I downloaded a freely available .stl file that is a fan-made model of a space ship from a well-known sci-fi universe. The fan posted the file under a Creative Commons - Attribution - Non-Commercial license. I edited it significantly (by reshaping, deforming, resizing, adding details, etc.) and put it onto a stand I created. I 3D printed the resulting model and use it as a piece in a board game.

Two of my friends saw it: one wants to buy a printed copy from me and the other wants to buy a copy of the .stl file so that he can print it himself. Am I allowed to sell either of those things to my friends? One of my friends is telling me that since I've altered the work by more than 30%, it's mine and I can sell it.

If I do the same thing with a 3D file that has only a Creative Commons - Attribution or Creative Commons - Attribution - Share Alike license, could I then sell it?

2 Answers 2


The license won't let you sell the .stl file. Probably you have created a derivative work, which means you can't sell it without a copyright license (and the CC-A-NC won't do).

If it were licensed under CC-A you could sell it without problems (you'd have to give attribution, of course). You could also sell it under the CC-A-SA, but once you do you have no control over the result -- anyone you sold it to could give it to someone else under the terms of the license. This could work, though, if it were (say) a commission and you only expected to sell one copy.

I don't know what the situation would be with the physical objects printed under any of these licenses.

  • Ok, thank you for your answer. So no matter how much creative work I put in to the model, (even if I were to make it completely different in the end) if I've started with something else that has the Non Commercial license then whatever results from my work must stay Non Commercial? Jan 3, 2023 at 6:46
  • 1
    @benjamin Correct, unless you get some other license for the material.
    – Charles
    Jan 3, 2023 at 8:13
  • do note that the original file also was an unlicensed derivative work, though possibly deemed somewhat acceptable by the show owner.
    – Trish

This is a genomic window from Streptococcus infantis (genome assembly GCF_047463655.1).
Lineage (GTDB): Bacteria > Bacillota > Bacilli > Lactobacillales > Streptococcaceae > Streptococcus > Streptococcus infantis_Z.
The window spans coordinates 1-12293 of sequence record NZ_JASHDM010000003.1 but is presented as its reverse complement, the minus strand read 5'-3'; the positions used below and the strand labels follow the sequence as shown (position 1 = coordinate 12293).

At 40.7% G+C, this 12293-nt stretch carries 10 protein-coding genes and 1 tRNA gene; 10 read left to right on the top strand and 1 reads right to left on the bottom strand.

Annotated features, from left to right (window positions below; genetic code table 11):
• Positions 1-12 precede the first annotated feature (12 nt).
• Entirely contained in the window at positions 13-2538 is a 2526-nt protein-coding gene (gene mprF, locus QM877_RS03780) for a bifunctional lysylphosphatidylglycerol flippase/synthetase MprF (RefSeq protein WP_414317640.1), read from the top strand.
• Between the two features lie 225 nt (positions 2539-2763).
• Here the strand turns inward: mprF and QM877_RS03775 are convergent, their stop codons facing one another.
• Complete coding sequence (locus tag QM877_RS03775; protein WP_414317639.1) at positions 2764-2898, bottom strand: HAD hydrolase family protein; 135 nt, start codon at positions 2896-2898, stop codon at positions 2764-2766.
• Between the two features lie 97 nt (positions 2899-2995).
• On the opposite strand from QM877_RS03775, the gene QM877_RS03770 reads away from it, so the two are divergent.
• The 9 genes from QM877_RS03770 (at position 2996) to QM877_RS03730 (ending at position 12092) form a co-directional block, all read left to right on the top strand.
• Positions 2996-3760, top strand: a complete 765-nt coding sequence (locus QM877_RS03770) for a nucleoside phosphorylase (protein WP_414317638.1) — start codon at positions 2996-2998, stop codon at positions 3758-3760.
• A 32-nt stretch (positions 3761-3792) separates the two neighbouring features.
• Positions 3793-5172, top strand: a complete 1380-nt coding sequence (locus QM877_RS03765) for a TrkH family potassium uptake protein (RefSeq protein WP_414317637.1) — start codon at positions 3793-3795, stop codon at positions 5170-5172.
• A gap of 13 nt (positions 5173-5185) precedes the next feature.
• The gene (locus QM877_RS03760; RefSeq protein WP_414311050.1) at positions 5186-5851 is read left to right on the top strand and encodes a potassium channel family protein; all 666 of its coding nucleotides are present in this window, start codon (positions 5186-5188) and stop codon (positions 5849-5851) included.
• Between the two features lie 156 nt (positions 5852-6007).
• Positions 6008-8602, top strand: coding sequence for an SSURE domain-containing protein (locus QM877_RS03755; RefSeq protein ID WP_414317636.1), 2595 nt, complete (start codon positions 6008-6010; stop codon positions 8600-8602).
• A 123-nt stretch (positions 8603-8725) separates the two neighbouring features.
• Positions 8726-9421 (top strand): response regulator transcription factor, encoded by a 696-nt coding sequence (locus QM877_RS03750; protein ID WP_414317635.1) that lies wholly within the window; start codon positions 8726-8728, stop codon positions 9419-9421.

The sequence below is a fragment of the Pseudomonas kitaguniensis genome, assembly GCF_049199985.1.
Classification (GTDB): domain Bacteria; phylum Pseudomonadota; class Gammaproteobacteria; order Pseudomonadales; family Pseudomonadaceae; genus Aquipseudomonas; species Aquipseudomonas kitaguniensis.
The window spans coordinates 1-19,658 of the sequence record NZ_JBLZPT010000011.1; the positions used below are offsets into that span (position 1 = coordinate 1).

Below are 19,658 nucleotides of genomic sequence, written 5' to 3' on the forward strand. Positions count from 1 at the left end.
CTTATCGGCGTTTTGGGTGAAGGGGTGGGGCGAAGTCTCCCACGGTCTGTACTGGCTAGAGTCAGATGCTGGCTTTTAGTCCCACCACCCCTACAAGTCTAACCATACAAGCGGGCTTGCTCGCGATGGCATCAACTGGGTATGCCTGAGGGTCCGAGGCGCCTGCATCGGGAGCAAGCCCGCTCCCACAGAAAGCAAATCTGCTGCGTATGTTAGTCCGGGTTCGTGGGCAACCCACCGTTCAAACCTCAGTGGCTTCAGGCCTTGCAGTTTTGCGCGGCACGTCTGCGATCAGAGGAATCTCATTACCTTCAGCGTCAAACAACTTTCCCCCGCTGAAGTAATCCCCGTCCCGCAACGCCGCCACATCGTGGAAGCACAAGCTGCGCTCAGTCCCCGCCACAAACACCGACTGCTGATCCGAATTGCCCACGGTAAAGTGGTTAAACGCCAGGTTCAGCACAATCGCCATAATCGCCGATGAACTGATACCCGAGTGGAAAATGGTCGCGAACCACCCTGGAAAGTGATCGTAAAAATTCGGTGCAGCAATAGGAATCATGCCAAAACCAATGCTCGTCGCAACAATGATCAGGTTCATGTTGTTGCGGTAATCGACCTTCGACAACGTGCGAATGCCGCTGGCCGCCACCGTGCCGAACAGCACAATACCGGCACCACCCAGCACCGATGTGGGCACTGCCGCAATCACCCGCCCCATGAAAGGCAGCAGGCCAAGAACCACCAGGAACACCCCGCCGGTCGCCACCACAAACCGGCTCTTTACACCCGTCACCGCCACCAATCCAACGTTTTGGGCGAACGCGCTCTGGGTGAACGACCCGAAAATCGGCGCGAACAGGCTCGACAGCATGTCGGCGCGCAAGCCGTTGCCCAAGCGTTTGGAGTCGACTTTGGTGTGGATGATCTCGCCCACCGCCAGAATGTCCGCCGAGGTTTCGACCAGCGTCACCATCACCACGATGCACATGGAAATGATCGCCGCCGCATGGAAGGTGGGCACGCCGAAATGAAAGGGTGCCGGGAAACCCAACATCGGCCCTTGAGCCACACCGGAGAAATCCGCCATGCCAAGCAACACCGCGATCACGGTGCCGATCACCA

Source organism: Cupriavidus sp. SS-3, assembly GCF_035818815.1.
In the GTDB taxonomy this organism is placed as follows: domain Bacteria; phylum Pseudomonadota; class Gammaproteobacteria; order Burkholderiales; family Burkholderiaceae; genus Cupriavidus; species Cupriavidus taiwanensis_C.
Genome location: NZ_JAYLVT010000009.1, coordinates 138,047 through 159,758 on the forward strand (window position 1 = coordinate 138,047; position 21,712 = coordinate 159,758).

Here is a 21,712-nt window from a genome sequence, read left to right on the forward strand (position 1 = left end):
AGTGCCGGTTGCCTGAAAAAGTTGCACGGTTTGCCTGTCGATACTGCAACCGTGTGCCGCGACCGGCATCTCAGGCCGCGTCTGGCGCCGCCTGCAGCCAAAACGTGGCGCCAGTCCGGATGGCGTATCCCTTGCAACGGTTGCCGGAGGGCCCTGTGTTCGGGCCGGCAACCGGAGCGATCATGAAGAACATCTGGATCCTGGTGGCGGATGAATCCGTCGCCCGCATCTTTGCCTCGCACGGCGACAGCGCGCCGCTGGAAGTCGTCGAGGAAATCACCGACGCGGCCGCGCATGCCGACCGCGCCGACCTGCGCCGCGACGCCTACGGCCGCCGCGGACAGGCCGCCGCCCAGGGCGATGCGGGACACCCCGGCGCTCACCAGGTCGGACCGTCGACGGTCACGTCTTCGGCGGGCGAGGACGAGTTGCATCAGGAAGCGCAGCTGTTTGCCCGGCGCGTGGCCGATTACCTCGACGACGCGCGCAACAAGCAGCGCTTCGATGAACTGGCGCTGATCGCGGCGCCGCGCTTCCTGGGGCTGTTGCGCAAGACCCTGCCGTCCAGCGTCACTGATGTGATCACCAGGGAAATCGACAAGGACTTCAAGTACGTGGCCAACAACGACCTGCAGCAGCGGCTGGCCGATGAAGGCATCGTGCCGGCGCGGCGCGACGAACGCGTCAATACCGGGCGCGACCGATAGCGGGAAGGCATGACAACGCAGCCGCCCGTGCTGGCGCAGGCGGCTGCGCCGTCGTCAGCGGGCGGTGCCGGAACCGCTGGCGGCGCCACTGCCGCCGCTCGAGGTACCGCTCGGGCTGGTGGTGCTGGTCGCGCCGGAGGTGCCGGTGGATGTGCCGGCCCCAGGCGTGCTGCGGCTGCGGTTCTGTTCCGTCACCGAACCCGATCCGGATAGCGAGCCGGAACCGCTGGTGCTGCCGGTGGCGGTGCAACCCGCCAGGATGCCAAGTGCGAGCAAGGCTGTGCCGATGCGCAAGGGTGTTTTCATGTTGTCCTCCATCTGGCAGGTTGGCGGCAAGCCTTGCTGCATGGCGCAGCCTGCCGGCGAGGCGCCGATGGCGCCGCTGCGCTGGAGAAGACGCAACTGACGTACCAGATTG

Jan 15, 2023 at 14:39
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    @Trish In that case it's a derivative work of the NC .stl file as well as the original sci-fi universe, making it even more toxic.
    – Charles
    Jan 17, 2023 at 3:13

Double No

You did a No!

Let's start simple: How did you obtain the file? Under a license that explicitly banned you from using the file in any way in a commercial capacity. You can't free the file or its products from this license but by acquiring it with a commercial allowed license. So this is one No on sale of STL or print.

The STL might be a No too

However, there's also another fat no: the file is a facsimile of a depiction of an item in a show. The copyright in that look is with the show's makers. The very STL downloaded could be copyright infringement in the first place or covered under a permissive "fan license". Usually such fan-tribute is not acted upon by showrunners, as such items draw fans, but exceptions exist.

If your derivate of the show's derivate is sold, that can not just give rise for a breach of license how you acquired the STL, but also copyright infringement from the copyright holder - which is very expensive. Show and File-maker might even join forces for maximum punishment!

  • Ah, sounds like it’s a must to steer clear of any selling whatsoever…. Even if I got permission from the original STL maker, it’s still copied from someone else. Jan 18, 2023 at 4:36

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